Many people think that computer games do not bring any benefit to society, but, on the contrary, harm. In principle, this is true, but there are exceptions to any rule. For example, the protein synthesis emulator Foldit is currently one of the few games in which you can contribute to solving the problems of treating diseases that are incurable at the moment.
It is difficult to imagine a process inside our body that would take place without the participation of proteins. At the heart of every cell is a protein, including viruses and pathogenic bacteria. The properties of a protein are influenced by its shape and bonds. It is on these parameters that we will have to act. The bottom line is that if you fold a protein into a compact form, even though its composition seems to have not changed, it will no longer be able to perform its functions. Including the proteins of viruses, they will not be able to attack our body.
The task of scientists (and in the game of users) is to fold the protein as compactly as possible. How well you do it, you will understand from the number of points you earn. The results of your game will participate in the overall online rating and will be able to help scientists in the treatment of diseases such as cancer, AIDS and many other deadly and not yet curable diseases.
The first launch of a game project called Fold.it took place in May 2008, thanks to scientists from the University of Washington. Since then, over 240, 000 players have been registered.
In addition to predicting the structure of known proteins and creating new ones that should be suitable for the given goals, the developers of Foldit offered players to help in creating algorithms for the automated execution of these tasks. Such "recipes" are created either in a special scripting language or using a graphical interface. Each player has his own "cookbook" with algorithms. Players can share "recipes" with each other, improve and combine other users' algorithms.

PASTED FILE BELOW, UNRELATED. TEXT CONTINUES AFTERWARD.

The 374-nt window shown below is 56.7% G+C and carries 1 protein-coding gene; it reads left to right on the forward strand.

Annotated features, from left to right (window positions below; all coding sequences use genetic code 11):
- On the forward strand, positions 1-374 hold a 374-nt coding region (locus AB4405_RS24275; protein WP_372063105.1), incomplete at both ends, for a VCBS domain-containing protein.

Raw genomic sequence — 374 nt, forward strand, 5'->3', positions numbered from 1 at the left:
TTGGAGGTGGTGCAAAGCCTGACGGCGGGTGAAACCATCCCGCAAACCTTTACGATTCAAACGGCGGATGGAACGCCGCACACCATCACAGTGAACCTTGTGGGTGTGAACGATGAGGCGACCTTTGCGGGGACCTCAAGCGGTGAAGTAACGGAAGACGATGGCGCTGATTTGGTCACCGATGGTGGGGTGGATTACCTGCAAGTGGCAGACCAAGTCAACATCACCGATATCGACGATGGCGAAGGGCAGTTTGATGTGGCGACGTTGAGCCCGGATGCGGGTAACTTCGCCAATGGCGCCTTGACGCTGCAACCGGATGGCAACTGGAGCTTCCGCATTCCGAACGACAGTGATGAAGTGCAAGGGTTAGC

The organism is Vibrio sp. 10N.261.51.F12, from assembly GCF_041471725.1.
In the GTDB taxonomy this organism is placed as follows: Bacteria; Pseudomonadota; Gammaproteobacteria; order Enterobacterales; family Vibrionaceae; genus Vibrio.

Each task is published on the site for a certain period, during which users compete with each other. There is also a set of constantly available puzzles designed to familiarize new users with Foldit's features. During the game, the players interactively manipulate the molecule, changing the shape of the main frame and the position of the side groups; they can also rotate α-helices around their axes, change the communication of chains in β-structures, impose weak restrictions in certain areas. The user receives information about how well he is able to fold the protein in the form of points.
Practice has shown that the collective thinking of the human mind is much more effective than the most powerful modern computers. So already in 2011, players helped to decipher the crystal structure of the monkey virus, the retroviral protease (M-PMV), which causes AIDS in monkeys. The puzzle was available for play for only three weeks, but the decryption was made already on the tenth day, and this problem baffled scientists for 15 years.
And in January 2012, Scientific American players completed the first project to change the structure of the protein that serves as a catalyst in the Diels-Alder reaction, and the new structure proposed by users was more than 18 times more active than the original, calculated by scientists to be super- computers.